The piper lowered his voice: “Sir, if I stop playing, these rats will disperse once more.”

The mayor’s grin twisted into a smirk. He cocked his head; one of the armed men stepped forth. “Captain, tell the Rat-King what your orders are.”

The captain rested his hand on his sword-hilt. “Our orders are, if an accord isn’t made, to slay as many rats as we can before they scatter.” He sighed. “And to slay the piper who summoned them.” He cast his eyes downward.

The corner of the piper’s mouth twitched. “That won’t be necessary, sir.” He gestured at the purse. “Nor will that. I will instead take payment in the equivalent amount of grain, should it suit you.”

The mayor’s eyes widened. “Of course! Our harvest was bountiful this year! I will have the grain delivered to your dwelling-”

Once more the gigue blared from the pipe, the retinue of rats flooding towards the horizon.


#


The farmhand gazed skyward. An autumn night’s ride back to Hannover was something he would rather avoid; though the wrath of his master would be worse, so he stayed the course. Eventually, he found the place in question:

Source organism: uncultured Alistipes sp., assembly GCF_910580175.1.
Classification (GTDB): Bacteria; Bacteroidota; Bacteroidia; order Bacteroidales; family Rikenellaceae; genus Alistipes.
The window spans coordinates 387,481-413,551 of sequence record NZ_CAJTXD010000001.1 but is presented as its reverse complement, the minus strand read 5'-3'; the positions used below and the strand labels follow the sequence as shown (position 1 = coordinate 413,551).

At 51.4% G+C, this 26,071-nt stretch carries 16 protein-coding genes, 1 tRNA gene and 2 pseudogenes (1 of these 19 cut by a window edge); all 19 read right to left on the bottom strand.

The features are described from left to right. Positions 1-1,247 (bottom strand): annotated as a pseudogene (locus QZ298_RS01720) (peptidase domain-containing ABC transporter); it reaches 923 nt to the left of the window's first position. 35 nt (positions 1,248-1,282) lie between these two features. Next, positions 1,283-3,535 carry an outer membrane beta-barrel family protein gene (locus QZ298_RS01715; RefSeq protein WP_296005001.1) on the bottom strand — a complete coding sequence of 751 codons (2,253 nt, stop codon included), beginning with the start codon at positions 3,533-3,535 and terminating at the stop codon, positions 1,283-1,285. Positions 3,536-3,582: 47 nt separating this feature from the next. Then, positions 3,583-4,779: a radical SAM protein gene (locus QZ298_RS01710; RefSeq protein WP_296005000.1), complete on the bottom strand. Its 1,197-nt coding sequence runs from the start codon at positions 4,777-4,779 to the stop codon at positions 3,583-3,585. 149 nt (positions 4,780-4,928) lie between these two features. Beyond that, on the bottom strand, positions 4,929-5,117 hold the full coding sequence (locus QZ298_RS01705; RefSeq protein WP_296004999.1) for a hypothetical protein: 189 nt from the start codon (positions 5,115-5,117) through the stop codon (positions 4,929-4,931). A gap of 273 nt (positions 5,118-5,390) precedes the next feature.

“A grimy little hovel, over the hill, down a dirt path through the woods. A perfect little nest for the Rat-King.”

This was the instruction the young man had received and he could scarcely disagree. A primitive house, built into the side of a rocky hill, seemed fitting for a man of such status.

He approached the front door of the dwelling and knocked hard. “Sir? I bring recompense, in grain, for your services.”

No response.

“Sir?” It was then he noticed that no smoke issued from the smokestack, and all the shutters were closed despite the extant light. He decided to just unload the grain and leave.